It was inconceivable at the time to dream of publishing newspapers in colour. But THISDAY’s advent with a sense of innovations, changed all that as it became the first newspaper to publish its front page in colour.

This brought glowing beauty to the newspaper, making it more attractive on newsstand than others. It also ignited the existing competition in the media industry, leaving others without option but to copy THISDAY.

Some years later, still basking in the euphoria of setting the pace, Obaigbena again became the first person to publish all the inside pages of THISDAY in colour at the time others considered it an expensive venture.

This feat again compelled others to opt to grapple with the pain of the cost of total coloured productions by copying THISDAY.

The newspaper was also the first to begin the publication of opinion articles on its back page at the time the second set of best stories were published on the backpage.

The tradition by editors in the past was to publish the strongest stories on the first page, stronger ones on the back page and strong stories on page three while others went inside.

But THISDAY changed all that as it opted to deviate from the norm by opting to publish strong viewpoints by different columnists on its page.

The articles soon generated readers’ interests in view of the value it added to reading and knowledge.

Like the previous ideas introduced by the newspaper, other newspapers gradually began to copy the idea until the only fashionable thing to do in journalism practice in Nigeria was to publish long opinion articles on the back pages of newspapers.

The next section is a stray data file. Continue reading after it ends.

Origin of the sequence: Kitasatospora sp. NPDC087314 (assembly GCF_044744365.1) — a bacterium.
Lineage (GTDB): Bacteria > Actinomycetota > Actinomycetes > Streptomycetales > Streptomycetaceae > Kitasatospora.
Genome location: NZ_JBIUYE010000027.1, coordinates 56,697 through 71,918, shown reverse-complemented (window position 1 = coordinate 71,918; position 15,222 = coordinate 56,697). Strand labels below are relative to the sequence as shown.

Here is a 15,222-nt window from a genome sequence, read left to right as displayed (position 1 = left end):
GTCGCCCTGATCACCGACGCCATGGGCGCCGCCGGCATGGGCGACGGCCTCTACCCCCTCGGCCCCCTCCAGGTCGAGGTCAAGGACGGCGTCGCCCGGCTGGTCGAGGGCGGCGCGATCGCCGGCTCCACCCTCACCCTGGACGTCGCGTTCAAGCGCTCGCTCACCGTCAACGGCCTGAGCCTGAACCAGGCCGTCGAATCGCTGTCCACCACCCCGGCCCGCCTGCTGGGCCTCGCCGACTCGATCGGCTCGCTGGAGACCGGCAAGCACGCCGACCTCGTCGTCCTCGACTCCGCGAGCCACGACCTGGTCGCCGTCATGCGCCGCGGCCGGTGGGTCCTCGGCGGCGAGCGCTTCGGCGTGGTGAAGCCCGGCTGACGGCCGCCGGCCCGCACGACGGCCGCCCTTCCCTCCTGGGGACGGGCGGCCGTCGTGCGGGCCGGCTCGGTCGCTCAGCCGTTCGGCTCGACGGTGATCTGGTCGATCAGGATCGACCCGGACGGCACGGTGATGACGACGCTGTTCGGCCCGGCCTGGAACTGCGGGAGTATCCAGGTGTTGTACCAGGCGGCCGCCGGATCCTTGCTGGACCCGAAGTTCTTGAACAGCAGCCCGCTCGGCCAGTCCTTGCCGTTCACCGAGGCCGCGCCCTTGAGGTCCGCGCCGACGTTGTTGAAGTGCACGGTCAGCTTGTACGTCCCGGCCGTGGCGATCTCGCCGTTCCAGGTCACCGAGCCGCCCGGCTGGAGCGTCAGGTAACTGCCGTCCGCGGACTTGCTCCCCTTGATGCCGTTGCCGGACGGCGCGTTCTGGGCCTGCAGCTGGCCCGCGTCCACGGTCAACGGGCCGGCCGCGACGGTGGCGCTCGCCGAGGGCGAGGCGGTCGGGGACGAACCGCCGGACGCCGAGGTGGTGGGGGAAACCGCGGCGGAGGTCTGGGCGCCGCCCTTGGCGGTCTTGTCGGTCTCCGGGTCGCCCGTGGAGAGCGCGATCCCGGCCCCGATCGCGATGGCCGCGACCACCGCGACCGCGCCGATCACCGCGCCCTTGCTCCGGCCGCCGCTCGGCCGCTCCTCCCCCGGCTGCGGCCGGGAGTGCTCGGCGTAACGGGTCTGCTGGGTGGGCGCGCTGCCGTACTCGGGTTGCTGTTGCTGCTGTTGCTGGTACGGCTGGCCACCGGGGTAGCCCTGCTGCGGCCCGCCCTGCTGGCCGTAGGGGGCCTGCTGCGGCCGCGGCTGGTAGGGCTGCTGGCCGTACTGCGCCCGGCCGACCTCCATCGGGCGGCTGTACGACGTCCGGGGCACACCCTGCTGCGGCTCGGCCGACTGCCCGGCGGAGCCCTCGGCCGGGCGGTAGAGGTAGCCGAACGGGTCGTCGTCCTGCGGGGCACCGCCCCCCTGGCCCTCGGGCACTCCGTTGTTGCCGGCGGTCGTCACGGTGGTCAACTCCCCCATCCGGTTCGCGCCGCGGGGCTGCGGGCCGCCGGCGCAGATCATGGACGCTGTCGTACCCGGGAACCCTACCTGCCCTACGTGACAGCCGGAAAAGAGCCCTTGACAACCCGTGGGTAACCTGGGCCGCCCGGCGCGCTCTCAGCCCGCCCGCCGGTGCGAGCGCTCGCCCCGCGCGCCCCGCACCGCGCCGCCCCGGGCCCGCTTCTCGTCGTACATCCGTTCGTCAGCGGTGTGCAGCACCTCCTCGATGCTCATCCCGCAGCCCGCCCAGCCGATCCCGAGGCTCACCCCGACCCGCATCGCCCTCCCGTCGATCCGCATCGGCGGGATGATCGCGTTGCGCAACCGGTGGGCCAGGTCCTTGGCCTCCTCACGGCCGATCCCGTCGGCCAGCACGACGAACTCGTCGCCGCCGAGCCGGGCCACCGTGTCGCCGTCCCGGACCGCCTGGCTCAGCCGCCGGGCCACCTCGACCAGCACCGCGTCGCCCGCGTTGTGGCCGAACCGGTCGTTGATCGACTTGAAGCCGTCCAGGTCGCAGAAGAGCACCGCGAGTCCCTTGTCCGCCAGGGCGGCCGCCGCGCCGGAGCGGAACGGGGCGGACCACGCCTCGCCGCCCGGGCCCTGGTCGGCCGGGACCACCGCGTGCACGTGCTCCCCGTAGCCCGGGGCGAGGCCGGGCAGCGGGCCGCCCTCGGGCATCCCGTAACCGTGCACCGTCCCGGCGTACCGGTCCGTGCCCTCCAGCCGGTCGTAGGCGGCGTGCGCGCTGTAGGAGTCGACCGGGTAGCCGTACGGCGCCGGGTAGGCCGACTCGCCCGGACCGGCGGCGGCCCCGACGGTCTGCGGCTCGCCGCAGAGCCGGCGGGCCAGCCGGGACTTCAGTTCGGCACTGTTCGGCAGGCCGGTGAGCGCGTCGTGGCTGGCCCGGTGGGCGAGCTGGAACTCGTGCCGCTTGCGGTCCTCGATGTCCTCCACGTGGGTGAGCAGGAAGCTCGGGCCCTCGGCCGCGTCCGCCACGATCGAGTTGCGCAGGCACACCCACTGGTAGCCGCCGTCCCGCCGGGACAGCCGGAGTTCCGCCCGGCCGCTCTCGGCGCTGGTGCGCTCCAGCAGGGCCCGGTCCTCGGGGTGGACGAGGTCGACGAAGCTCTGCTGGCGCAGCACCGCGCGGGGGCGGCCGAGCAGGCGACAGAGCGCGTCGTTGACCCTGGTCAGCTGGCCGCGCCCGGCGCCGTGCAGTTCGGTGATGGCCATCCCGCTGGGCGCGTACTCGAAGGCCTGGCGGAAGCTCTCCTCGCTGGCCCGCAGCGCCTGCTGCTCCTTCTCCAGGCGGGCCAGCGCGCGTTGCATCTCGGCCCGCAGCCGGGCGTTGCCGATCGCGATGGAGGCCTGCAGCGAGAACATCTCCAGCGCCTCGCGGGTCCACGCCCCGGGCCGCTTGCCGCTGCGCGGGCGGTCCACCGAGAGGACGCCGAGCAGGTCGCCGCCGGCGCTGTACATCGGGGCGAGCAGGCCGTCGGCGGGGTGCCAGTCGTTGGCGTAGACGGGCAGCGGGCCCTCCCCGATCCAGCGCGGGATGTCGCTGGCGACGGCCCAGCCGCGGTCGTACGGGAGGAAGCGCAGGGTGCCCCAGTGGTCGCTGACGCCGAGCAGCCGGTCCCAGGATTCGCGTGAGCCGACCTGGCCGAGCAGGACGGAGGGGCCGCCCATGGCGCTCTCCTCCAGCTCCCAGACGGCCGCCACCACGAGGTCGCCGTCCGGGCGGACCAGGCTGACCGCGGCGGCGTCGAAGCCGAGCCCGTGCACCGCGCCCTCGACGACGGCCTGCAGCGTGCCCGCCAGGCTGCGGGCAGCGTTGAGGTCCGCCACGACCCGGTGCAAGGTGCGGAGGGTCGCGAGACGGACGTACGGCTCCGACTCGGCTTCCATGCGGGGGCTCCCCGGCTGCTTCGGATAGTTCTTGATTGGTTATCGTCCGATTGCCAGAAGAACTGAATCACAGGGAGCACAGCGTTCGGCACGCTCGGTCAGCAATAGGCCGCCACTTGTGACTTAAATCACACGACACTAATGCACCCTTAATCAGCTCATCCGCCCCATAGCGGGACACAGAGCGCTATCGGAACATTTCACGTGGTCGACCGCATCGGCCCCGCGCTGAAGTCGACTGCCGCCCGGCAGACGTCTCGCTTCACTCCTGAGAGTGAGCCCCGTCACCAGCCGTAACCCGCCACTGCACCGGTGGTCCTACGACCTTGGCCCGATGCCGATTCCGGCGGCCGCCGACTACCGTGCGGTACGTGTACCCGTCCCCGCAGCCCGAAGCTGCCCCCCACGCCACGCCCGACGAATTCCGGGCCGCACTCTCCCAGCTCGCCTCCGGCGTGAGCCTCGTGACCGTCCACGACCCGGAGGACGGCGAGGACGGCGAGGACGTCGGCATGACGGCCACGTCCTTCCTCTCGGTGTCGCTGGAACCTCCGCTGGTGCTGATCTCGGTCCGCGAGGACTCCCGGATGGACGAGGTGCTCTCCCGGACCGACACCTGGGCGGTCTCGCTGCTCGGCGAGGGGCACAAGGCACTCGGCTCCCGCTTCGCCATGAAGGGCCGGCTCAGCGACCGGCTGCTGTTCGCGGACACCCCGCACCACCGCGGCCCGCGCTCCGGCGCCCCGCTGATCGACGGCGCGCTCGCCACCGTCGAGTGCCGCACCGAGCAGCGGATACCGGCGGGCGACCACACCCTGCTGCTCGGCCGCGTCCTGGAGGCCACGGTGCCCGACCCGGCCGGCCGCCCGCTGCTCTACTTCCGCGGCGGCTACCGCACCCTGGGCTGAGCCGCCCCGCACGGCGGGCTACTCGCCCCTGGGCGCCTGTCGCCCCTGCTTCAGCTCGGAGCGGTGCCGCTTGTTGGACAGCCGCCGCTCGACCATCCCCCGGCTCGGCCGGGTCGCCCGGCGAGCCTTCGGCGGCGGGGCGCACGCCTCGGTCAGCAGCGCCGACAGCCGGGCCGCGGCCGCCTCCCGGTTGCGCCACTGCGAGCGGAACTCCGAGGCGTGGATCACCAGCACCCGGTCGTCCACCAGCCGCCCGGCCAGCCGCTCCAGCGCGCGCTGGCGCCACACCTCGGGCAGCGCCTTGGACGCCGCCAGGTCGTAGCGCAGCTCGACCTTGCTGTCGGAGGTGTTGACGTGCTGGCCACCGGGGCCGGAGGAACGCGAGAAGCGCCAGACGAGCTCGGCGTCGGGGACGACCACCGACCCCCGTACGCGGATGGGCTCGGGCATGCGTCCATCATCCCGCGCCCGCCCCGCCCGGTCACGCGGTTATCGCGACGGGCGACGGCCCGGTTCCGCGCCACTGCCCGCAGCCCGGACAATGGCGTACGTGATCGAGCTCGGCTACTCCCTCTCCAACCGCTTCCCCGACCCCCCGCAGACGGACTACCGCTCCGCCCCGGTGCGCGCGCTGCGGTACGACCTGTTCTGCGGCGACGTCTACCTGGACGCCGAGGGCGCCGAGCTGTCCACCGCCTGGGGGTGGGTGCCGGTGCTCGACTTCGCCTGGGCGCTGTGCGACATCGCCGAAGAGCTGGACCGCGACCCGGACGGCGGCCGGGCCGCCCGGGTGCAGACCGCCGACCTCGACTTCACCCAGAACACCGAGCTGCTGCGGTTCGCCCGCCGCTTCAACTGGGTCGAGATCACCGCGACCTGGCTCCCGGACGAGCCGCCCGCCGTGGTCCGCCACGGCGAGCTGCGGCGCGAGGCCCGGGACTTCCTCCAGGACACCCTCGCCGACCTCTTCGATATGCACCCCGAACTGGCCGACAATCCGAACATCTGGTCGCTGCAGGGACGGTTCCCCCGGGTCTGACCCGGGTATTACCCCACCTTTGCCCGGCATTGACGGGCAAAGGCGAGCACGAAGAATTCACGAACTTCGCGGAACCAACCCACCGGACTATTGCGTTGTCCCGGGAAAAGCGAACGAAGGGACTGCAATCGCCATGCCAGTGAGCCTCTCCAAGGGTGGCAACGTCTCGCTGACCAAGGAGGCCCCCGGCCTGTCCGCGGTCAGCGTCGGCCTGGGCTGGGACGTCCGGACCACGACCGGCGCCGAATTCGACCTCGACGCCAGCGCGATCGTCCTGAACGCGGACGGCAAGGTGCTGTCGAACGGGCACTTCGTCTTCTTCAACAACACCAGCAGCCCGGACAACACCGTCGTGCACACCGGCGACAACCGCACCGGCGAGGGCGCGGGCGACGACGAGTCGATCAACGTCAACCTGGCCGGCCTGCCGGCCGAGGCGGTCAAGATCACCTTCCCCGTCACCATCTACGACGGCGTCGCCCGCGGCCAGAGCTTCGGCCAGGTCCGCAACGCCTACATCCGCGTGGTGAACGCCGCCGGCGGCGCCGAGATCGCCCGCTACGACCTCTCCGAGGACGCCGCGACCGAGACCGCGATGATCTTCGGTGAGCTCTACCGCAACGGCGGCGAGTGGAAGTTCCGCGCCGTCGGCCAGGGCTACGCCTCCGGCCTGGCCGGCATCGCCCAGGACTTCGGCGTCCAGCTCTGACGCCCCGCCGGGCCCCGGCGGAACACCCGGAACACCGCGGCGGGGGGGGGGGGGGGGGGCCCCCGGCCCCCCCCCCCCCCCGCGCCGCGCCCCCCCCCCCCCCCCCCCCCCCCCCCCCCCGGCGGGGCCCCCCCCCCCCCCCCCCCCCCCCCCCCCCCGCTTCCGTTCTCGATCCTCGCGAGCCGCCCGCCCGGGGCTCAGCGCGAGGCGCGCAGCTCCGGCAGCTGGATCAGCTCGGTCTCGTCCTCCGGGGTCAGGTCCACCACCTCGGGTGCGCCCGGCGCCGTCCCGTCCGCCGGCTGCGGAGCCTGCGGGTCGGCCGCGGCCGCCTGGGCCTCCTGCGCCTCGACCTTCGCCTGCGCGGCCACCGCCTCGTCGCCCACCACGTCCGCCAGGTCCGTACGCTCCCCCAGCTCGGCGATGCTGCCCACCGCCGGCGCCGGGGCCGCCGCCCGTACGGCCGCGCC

Besides, THISDAY was also the first medium to introduce style magazine in its Sunday edition. The style magazine features the publication of notable events laid out with images, high profile interviews and the latest fashion designs in town.

The interest THISDAY style generated in readers became so alarming that sometime, vendors would remove it and separately sold the magazine to readers.

The magazine also aroused the interest of some advertisers who preferred to place their adverts in the magazine not minding the higher rates as result of its popularity.

Again, this idea was soon copied by notable newspapers like Vanguard and The Guardian.

The newspaper was also the first to begin to give awards to people, groups, brands and leading organisations amid pomp and pageantry.